I have been really getting into reading magazines lately, I love the format of them! Sure a book is more satisfying as a whole world is created in your mind, however, if you’re like me and get burnt out and don’t have the energy to read a hefty plot, then magazines are perfect. They are not too long, not too short and feature snappy articles that are enlightening and thought provoking. I especially found this with the 6th issue of ‘Sunday Girl’.
This particular magazine appealed to me because I love to read quite academic and intellectual books and I had not really considered many magazines that I had seen very academic or intelligent. They seemed to be very soap and celeb centred, which I have no productive interest in. But to me Sunday Girl presented a very fun and creative way of reading intellectual writing as well as providing insight into the power, business and creativity of women.
That is another reason I picked this title up, I would consider myself a feminist and I love easy but inspiring reads that I can use as a nice refreshment in such a bogged down world. The magazine itself is very attractive which is definitely a factor that made me want to buy it, I love beautiful books and so it applied in the same manner to magazines. I am glad that the content of Sunday Girl lived up to its aesthetic value.
Throughout the magazine the articles are selected in a way that combines many different themes that makes the read interesting and refreshing, for example the types of articles and pieces found are; Interviews, opinion pieces, fashion shoots, empowering speeches, poetry, creative writing such as storytelling, research pieces, advice, music and business question and answers.
The largest parts of the magazine are the fashion shoot pieces and the interviews, in this case the interviews are with Rae Morris, Tess Ward and Georgina Campbell. In between are the other types of articles that I mentioned before, which are personally my favourite parts of the magazine as they feel more personal and creative, so I connect and enjoy reading them more. I would have loved for there to be more stories and creative pieces, but that is just my preference.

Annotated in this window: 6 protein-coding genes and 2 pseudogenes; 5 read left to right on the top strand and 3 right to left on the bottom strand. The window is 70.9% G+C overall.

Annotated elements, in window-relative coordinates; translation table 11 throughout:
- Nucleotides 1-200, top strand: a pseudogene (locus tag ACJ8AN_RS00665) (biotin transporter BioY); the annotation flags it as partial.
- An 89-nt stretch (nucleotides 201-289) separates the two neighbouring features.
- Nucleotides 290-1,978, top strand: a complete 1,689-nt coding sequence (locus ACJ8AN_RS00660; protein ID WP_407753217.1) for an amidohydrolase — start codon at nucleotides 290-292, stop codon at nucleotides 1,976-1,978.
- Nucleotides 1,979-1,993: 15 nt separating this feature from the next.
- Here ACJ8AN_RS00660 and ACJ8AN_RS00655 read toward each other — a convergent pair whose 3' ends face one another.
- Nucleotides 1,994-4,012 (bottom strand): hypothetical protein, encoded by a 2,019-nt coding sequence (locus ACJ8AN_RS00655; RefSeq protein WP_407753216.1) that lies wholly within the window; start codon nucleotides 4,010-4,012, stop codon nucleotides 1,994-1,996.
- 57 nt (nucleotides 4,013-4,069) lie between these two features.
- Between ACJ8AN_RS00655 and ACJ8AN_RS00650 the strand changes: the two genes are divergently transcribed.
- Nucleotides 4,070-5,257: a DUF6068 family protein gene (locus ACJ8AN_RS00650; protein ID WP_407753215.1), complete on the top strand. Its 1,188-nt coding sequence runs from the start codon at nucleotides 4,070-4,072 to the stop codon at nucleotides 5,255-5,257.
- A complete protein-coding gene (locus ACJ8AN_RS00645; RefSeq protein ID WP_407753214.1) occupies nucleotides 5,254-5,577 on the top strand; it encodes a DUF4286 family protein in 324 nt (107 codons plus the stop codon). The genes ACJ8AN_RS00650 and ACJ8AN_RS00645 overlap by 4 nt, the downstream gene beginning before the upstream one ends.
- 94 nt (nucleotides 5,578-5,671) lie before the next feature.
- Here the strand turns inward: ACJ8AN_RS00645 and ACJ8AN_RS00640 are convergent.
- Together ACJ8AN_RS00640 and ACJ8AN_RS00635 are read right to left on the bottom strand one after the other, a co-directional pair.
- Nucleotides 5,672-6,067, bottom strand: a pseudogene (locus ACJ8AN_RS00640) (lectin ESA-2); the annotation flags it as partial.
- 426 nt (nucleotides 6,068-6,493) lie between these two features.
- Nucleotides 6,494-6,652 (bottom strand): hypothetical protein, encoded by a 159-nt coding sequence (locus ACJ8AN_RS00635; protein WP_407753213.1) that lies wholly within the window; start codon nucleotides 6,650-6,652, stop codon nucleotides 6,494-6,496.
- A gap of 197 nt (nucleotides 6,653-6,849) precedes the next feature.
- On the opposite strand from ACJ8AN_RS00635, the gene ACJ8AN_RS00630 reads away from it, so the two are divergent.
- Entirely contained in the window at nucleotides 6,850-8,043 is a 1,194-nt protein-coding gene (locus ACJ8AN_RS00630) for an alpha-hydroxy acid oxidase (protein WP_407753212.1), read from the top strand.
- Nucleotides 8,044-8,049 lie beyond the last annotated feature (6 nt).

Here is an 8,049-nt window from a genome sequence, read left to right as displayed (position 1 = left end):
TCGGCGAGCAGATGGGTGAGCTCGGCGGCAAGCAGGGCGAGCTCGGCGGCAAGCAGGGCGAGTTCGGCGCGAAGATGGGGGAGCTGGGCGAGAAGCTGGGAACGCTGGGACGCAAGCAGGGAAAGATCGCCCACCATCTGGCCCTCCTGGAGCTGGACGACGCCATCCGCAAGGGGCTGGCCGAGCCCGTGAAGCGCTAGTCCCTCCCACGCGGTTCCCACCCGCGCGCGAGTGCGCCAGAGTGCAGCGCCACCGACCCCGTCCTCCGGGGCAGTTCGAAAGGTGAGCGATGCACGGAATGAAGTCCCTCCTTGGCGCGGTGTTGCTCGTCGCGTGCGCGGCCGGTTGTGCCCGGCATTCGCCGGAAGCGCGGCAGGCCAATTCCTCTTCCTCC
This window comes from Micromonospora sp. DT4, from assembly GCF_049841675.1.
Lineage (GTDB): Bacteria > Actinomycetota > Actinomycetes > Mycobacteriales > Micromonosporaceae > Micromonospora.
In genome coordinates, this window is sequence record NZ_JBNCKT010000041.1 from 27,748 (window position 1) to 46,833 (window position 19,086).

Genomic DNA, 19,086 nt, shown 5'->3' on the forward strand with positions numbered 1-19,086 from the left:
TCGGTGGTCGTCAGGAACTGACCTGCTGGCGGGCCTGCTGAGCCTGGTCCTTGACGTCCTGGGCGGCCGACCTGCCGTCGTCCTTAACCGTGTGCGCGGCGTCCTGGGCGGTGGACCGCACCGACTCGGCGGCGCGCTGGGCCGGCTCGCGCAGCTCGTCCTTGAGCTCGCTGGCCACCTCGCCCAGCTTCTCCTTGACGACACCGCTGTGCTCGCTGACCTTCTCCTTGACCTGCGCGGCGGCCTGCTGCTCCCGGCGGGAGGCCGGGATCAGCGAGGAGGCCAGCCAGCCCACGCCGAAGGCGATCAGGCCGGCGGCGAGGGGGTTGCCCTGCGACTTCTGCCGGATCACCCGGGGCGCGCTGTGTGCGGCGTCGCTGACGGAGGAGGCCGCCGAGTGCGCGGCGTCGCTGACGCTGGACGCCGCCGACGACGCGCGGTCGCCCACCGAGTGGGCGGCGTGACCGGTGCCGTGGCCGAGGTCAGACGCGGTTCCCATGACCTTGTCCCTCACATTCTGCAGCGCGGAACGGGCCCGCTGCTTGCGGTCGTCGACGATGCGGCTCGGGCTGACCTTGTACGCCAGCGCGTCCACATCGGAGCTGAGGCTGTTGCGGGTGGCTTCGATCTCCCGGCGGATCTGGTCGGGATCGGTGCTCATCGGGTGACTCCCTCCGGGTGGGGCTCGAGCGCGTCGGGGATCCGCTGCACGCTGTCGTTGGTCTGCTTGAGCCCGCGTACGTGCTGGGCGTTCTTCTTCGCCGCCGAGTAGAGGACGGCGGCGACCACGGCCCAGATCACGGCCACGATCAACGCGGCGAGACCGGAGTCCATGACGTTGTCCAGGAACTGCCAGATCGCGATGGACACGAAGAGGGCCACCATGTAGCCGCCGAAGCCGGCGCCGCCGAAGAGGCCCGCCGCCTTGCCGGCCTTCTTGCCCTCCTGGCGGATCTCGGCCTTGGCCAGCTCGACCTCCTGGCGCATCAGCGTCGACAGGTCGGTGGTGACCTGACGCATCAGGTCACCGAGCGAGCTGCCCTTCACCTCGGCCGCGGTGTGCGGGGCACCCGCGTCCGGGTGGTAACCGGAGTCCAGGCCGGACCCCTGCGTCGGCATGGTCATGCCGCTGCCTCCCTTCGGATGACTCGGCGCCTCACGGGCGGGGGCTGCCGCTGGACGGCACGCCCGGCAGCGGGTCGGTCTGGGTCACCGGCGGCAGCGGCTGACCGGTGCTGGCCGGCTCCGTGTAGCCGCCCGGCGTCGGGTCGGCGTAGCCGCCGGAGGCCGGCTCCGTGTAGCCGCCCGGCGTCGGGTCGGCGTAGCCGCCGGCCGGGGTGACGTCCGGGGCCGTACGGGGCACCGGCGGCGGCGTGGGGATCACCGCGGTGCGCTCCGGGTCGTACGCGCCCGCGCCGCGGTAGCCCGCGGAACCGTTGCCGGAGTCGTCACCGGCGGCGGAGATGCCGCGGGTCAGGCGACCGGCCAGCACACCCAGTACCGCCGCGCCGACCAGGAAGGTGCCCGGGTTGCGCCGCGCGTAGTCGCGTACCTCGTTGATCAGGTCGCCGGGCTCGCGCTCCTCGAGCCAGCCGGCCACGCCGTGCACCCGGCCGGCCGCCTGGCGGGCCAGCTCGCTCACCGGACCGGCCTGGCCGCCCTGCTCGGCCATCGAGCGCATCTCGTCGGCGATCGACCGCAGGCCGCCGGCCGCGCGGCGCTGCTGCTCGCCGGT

Tess ward is the photo featured on the front cover, dressed in flowing pastel clothes, against a pastel background. This colour palette is very mainstream, to me this is one of the most attractive cover styles, I also found that this issue is particularly photogenic.
Each section of the magazine has its own colour palette and without being too stereotypical they are very feminine and beautiful. The colours of pages, fonts and drawings are complimented and continued in the fashion shots alongside the articles. Another fun feature is the addition of poster pages that range from the fashion shots and models to motivational messages, which is a nice touch.
Although each article has its own individual message and meaning, as a whole the magazine clearly promotes female empowerment, creativity, ambition and a hardworking attitude. The articles and sections are written by various authors and influencers which is evidence of the independent magazine’s interest in broadcasting girl’s voices in all areas. The magazine is not just feminist ideology enforced, but is a really healthy platform for women to publish their interests in fashion, interviewing, story-writing, business and opinions.
Overall, I found this magazine really calming and inspiring. It is a lovely and enjoyable read but also provides a refreshing perspective on women and society. I will definitely continue getting Sunday Girl.